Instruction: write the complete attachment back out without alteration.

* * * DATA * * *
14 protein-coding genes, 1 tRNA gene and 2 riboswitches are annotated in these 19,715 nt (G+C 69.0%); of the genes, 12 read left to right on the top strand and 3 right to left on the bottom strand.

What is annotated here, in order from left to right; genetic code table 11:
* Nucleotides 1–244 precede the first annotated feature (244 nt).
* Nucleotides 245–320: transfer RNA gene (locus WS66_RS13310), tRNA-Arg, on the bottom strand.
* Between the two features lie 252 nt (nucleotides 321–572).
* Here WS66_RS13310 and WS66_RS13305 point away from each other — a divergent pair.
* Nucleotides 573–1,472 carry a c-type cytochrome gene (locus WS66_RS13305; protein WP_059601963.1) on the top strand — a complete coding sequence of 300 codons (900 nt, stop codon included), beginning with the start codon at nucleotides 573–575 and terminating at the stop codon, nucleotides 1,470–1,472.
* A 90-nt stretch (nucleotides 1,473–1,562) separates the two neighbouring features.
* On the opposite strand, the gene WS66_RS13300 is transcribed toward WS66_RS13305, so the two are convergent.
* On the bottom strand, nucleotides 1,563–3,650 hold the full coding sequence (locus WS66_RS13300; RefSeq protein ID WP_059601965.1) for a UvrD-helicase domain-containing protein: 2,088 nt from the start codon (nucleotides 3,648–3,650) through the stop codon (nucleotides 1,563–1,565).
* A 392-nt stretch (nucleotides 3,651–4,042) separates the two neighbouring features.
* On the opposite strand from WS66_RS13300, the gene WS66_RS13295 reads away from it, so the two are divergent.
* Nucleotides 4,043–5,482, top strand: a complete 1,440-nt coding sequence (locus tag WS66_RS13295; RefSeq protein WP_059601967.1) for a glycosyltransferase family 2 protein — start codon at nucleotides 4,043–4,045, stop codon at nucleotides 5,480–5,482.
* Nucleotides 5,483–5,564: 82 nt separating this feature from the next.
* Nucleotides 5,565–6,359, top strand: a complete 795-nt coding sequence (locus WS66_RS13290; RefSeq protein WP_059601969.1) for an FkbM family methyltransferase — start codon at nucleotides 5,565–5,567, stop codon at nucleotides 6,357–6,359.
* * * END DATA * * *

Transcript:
14 protein-coding genes, 1 tRNA gene and 2 riboswitches are annotated in these 19,715 nt (G+C 69.0%); of the genes, 12 read left to right on the top strand and 3 right to left on the bottom strand.

What is annotated here, in order from left to right; genetic code table 11:
* Nucleotides 1–244 precede the first annotated feature (244 nt).
* Nucleotides 245–320: transfer RNA gene (locus WS66_RS13310), tRNA-Arg, on the bottom strand.
* Between the two features lie 252 nt (nucleotides 321–572).
* Here WS66_RS13310 and WS66_RS13305 point away from each other — a divergent pair.
* Nucleotides 573–1,472 carry a c-type cytochrome gene (locus WS66_RS13305; protein WP_059601963.1) on the top strand — a complete coding sequence of 300 codons (900 nt, stop codon included), beginning with the start codon at nucleotides 573–575 and terminating at the stop codon, nucleotides 1,470–1,472.
* A 90-nt stretch (nucleotides 1,473–1,562) separates the two neighbouring features.
* On the opposite strand, the gene WS66_RS13300 is transcribed toward WS66_RS13305, so the two are convergent.
* On the bottom strand, nucleotides 1,563–3,650 hold the full coding sequence (locus WS66_RS13300; RefSeq protein ID WP_059601965.1) for a UvrD-helicase domain-containing protein: 2,088 nt from the start codon (nucleotides 3,648–3,650) through the stop codon (nucleotides 1,563–1,565).
* A 392-nt stretch (nucleotides 3,651–4,042) separates the two neighbouring features.
* On the opposite strand from WS66_RS13300, the gene WS66_RS13295 reads away from it, so the two are divergent.
* Nucleotides 4,043–5,482, top strand: a complete 1,440-nt coding sequence (locus tag WS66_RS13295; RefSeq protein WP_059601967.1) for a glycosyltransferase family 2 protein — start codon at nucleotides 4,043–4,045, stop codon at nucleotides 5,480–5,482.
* Nucleotides 5,483–5,564: 82 nt separating this feature from the next.
* Nucleotides 5,565–6,359, top strand: a complete 795-nt coding sequence (locus WS66_RS13290; RefSeq protein WP_059601969.1) for an FkbM family methyltransferase — start codon at nucleotides 5,565–5,567, stop codon at nucleotides 6,357–6,359.